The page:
Finally, on the software front, the STRIX R9 380X OC includes ASUS’s GPU Tweak II software. The software hasn’t significantly changed since we last looked at it in July, offering the basic overclocking and monitoring functions one would expect from a good overclocking software package. GPU Tweak II allows control over clockspeeds, fan speeds, and power targets, while also monitoring all of these features and more.

Wrapping things up, as briefly mentioned earlier the STRIX R9 380X OC is the most expensive of the R9 380X launch cards. ASUS is charging a $30 premium for the card over AMD’s reference MSRP, putting the price at $259. Premium, factory overclocked cards aren’t anything new, but it does mean ASUS is in a bit of a precarious spot since the much more powerful Radeon R9 390 cards start at $289, meaning the premium price further amplifies the spoiler effect of the R9 390.

The AMD Radeon R9 380X Review The Test
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  • Asomething - Tuesday, November 24, 2015 - link

    The HSA foundation is partially founded by ARM which means they are already working on it (but as you said there isnt much motivation to make HSA enabled apps). AMD is the only high profile and headline grabbing member of it so they tend to get the most press because of clickbait articles. And a lot (if not all) of nvidia's efficiency improvements do come from the lower transistor density (also the main reason they can say their TDP is so low since the chip has a larger surface area with which to dissipate the same amount of heat as the same chip made using AMD's high density libraries would have), improvements to the memory and reductions in DP capabilities. Reply
  • tamalero - Tuesday, November 24, 2015 - link

    anyone can explain me why everyone says the new gpus are overpriced?
    their pricepoints seems to be similar to the performance of the nvidia cards.

    the table on the first page shows clearly.
    Even the review shows the 970 and the AMD 390 trading blows and have the same price point.

    so, what did I miss? why suddenly fanboys demand even 15% reduction to "become competitive" ?
    Reply
  • FriendlyUser - Tuesday, November 24, 2015 - link

    As everyone has noted, the cards are uncomfortably close to the higher tier (390 and 970). So, the 380X is not overpriced with respect to the competition from nvidia, but with respect to the 390. The jump in performance is so great, that we should either hope the 390 goes at $300 (practically eliminating the 380X) or the 380X completely dominates the sub-200 territory.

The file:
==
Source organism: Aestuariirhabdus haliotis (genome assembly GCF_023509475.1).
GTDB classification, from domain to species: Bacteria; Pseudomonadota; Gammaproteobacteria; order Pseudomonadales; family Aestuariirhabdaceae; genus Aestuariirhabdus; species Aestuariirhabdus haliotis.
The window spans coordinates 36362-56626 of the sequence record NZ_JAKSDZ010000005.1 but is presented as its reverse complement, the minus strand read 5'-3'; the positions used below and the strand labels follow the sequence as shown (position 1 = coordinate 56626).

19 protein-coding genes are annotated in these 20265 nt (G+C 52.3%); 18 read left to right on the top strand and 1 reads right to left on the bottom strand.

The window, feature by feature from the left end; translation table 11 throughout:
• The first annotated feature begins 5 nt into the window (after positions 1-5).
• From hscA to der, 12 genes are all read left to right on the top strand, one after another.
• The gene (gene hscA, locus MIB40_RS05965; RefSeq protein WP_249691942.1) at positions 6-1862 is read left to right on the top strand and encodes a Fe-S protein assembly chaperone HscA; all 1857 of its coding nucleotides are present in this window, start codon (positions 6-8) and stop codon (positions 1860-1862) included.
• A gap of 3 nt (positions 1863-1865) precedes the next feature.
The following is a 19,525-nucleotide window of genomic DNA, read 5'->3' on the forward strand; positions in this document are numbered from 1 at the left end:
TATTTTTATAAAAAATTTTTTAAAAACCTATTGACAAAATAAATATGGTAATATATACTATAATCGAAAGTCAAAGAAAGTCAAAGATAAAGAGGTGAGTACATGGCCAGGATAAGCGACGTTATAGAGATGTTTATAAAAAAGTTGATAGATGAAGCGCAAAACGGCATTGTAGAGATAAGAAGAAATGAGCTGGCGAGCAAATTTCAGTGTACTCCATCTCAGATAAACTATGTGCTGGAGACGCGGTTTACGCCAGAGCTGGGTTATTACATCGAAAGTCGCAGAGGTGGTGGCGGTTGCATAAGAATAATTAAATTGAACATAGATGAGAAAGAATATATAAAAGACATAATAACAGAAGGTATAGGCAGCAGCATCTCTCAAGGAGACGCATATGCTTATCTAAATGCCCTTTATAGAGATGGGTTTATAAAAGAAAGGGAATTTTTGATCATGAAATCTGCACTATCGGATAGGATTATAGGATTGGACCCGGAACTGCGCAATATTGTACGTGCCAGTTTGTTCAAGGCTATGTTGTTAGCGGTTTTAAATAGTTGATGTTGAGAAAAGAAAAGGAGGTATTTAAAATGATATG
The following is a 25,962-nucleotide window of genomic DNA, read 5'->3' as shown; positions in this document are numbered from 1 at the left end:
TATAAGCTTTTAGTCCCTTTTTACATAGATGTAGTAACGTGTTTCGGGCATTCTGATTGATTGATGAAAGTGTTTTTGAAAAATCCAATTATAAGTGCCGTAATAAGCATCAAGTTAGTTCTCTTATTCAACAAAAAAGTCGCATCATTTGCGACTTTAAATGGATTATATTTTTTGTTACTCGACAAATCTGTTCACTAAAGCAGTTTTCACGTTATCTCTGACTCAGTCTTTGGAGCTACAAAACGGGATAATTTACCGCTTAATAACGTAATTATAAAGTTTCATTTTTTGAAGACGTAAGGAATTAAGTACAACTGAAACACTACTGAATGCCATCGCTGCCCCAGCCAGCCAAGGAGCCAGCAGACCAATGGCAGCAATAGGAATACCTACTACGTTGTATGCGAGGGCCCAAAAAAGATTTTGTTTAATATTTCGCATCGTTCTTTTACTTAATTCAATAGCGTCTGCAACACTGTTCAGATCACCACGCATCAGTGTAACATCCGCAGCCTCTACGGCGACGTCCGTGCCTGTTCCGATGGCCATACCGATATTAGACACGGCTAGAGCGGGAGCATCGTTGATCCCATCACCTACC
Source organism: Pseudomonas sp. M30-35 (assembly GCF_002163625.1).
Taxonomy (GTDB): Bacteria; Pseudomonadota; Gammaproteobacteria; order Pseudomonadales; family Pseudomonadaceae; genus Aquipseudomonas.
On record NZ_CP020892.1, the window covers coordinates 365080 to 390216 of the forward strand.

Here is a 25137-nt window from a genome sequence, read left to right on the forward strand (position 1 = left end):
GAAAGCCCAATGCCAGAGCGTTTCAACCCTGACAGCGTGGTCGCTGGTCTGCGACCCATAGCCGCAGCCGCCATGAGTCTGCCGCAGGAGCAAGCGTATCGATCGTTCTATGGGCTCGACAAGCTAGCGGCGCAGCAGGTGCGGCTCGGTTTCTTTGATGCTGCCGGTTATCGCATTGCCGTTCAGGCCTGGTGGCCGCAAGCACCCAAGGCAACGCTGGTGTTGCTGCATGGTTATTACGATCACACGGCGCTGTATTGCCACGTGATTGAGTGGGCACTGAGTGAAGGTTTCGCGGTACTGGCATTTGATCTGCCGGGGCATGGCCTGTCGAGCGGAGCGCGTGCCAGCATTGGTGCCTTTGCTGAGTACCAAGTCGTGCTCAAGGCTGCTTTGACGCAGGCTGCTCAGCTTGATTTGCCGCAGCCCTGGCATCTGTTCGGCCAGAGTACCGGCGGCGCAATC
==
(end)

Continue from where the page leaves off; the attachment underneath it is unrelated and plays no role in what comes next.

Anyway, overall it's a very good product.
    Reply
  • just4U - Friday, November 27, 2015 - link

    Well.. here in Canada that's not quite the case. A 380/960 /w 4G mem sells for 300ish.. the 380X $330.

    A 970 runs you $450-500 and a 390 $430+ No way their priced similar to the 970/390.
    Reply
  • BurntMyBacon - Tuesday, November 24, 2015 - link

    @Samus: "They need to drop the prices across the entire line about 15% just to become competitive."

    That wouldn't fix the biggest pricing problem shown in this review. The 380X is priced too closely to the 390 given the performance difference. Drop them both by 15% and the 380X is still priced too closely to the 390. I'll leave the rest of you to argue performance vs premium cooler value on the high end and 390/390X vs GTX970/GTX980 performance per dollar, but I submit that a flat 15% drop is too simple an answer to the problem due to competition within their own lineup.
    Reply
  • Azix - Wednesday, January 13, 2016 - link

    but people were fine with the 960 at the same price... Reply
  • zeeBomb - Monday, November 23, 2015 - link

    Ryan smith blessed us with a great graphics card review. Reply
  • maecenas - Monday, November 23, 2015 - link

    At this point, NVIDIA or AMD, I'm not sure I would get anything other than an ASUS cooling system. I have the STRIX version of the GTX 970 and it really is fantastic. Reply
  • jasonelmore - Monday, November 23, 2015 - link

    It Depends on what you need. The Stock Blower Coolers keep hot air out of the case, so for Small Form Factor Builds, your not going to want Asus's coolers since they dump the hot air back into the case. Reply
  • theduckofdeath - Tuesday, December 1, 2015 - link

    I have a mATX case with water cooling and internal padding all around to keep the noise down, and my ASUS Strix GTX 960 is not making a sound and the temp in the case does not go above 50-52 degrees celsius even after hours of playing. The problem with GPUs sucking air out from the rear and blowing the same air out is, they have to generate all of the airflow themselves, which always gets really noisy compared to using the air passing through a case. Reply